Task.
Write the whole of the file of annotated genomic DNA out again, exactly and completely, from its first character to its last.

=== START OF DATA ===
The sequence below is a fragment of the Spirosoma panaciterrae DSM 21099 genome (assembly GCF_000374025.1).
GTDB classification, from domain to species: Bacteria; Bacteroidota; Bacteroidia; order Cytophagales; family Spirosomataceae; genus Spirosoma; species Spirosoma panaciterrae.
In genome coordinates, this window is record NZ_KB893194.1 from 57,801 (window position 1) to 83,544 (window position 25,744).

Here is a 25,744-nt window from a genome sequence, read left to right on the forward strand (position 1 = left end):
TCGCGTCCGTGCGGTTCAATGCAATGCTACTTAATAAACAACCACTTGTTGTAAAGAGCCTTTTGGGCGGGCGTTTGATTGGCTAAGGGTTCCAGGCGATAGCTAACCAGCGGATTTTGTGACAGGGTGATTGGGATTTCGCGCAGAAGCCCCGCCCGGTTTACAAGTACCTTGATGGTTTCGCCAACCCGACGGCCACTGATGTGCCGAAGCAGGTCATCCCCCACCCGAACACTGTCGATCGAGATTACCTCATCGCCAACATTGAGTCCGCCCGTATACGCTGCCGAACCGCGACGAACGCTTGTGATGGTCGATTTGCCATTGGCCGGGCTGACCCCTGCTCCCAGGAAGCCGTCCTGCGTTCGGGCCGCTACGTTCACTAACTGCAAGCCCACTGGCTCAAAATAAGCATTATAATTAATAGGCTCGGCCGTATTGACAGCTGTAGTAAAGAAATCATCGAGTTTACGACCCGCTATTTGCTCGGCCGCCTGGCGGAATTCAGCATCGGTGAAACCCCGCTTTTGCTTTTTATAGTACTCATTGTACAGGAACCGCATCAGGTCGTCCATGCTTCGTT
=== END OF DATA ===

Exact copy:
The sequence below is a fragment of the Spirosoma panaciterrae DSM 21099 genome (assembly GCF_000374025.1).
GTDB classification, from domain to species: Bacteria; Bacteroidota; Bacteroidia; order Cytophagales; family Spirosomataceae; genus Spirosoma; species Spirosoma panaciterrae.
In genome coordinates, this window is record NZ_KB893194.1 from 57,801 (window position 1) to 83,544 (window position 25,744).

Here is a 25,744-nt window from a genome sequence, read left to right on the forward strand (position 1 = left end):
TCGCGTCCGTGCGGTTCAATGCAATGCTACTTAATAAACAACCACTTGTTGTAAAGAGCCTTTTGGGCGGGCGTTTGATTGGCTAAGGGTTCCAGGCGATAGCTAACCAGCGGATTTTGTGACAGGGTGATTGGGATTTCGCGCAGAAGCCCCGCCCGGTTTACAAGTACCTTGATGGTTTCGCCAACCCGACGGCCACTGATGTGCCGAAGCAGGTCATCCCCCACCCGAACACTGTCGATCGAGATTACCTCATCGCCAACATTGAGTCCGCCCGTATACGCTGCCGAACCGCGACGAACGCTTGTGATGGTCGATTTGCCATTGGCCGGGCTGACCCCTGCTCCCAGGAAGCCGTCCTGCGTTCGGGCCGCTACGTTCACTAACTGCAAGCCCACTGGCTCAAAATAAGCATTATAATTAATAGGCTCGGCCGTATTGACAGCTGTAGTAAAGAAATCATCGAGTTTACGACCCGCTATTTGCTCGGCCGCCTGGCGGAATTCAGCATCGGTGAAACCCCGCTTTTGCTTTTTATAGTACTCATTGTACAGGAACCGCATCAGGTCGTCCATGCTTCGTT